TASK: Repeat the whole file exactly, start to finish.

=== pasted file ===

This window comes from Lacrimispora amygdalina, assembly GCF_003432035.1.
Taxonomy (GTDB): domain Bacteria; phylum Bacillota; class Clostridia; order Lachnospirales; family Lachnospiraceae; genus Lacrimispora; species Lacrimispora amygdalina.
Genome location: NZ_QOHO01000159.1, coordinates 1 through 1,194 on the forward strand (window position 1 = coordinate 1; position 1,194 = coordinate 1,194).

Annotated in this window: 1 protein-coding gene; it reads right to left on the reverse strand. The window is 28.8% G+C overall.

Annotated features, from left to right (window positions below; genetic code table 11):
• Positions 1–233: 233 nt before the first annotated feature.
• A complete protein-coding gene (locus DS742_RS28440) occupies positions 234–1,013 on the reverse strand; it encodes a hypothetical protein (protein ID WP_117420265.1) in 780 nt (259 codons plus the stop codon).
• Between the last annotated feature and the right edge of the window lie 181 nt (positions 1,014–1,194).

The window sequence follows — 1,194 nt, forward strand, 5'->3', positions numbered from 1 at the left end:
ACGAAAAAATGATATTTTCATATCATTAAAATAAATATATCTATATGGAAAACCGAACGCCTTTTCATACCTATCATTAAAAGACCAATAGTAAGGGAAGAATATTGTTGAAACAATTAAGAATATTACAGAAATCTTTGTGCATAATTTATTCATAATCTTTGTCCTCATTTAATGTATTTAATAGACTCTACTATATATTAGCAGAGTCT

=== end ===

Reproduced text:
This window comes from Lacrimispora amygdalina, assembly GCF_003432035.1.
Taxonomy (GTDB): domain Bacteria; phylum Bacillota; class Clostridia; order Lachnospirales; family Lachnospiraceae; genus Lacrimispora; species Lacrimispora amygdalina.
Genome location: NZ_QOHO01000159.1, coordinates 1 through 1,194 on the forward strand (window position 1 = coordinate 1; position 1,194 = coordinate 1,194).

Annotated in this window: 1 protein-coding gene; it reads right to left on the reverse strand. The window is 28.8% G+C overall.

Annotated features, from left to right (window positions below; genetic code table 11):
• Positions 1–233: 233 nt before the first annotated feature.
• A complete protein-coding gene (locus DS742_RS28440) occupies positions 234–1,013 on the reverse strand; it encodes a hypothetical protein (protein ID WP_117420265.1) in 780 nt (259 codons plus the stop codon).
• Between the last annotated feature and the right edge of the window lie 181 nt (positions 1,014–1,194).

The window sequence follows — 1,194 nt, forward strand, 5'->3', positions numbered from 1 at the left end:
ACGAAAAAATGATATTTTCATATCATTAAAATAAATATATCTATATGGAAAACCGAACGCCTTTTCATACCTATCATTAAAAGACCAATAGTAAGGGAAGAATATTGTTGAAACAATTAAGAATATTACAGAAATCTTTGTGCATAATTTATTCATAATCTTTGTCCTCATTTAATGTATTTAATAGACTCTACTATATATTAGCAGAGTCT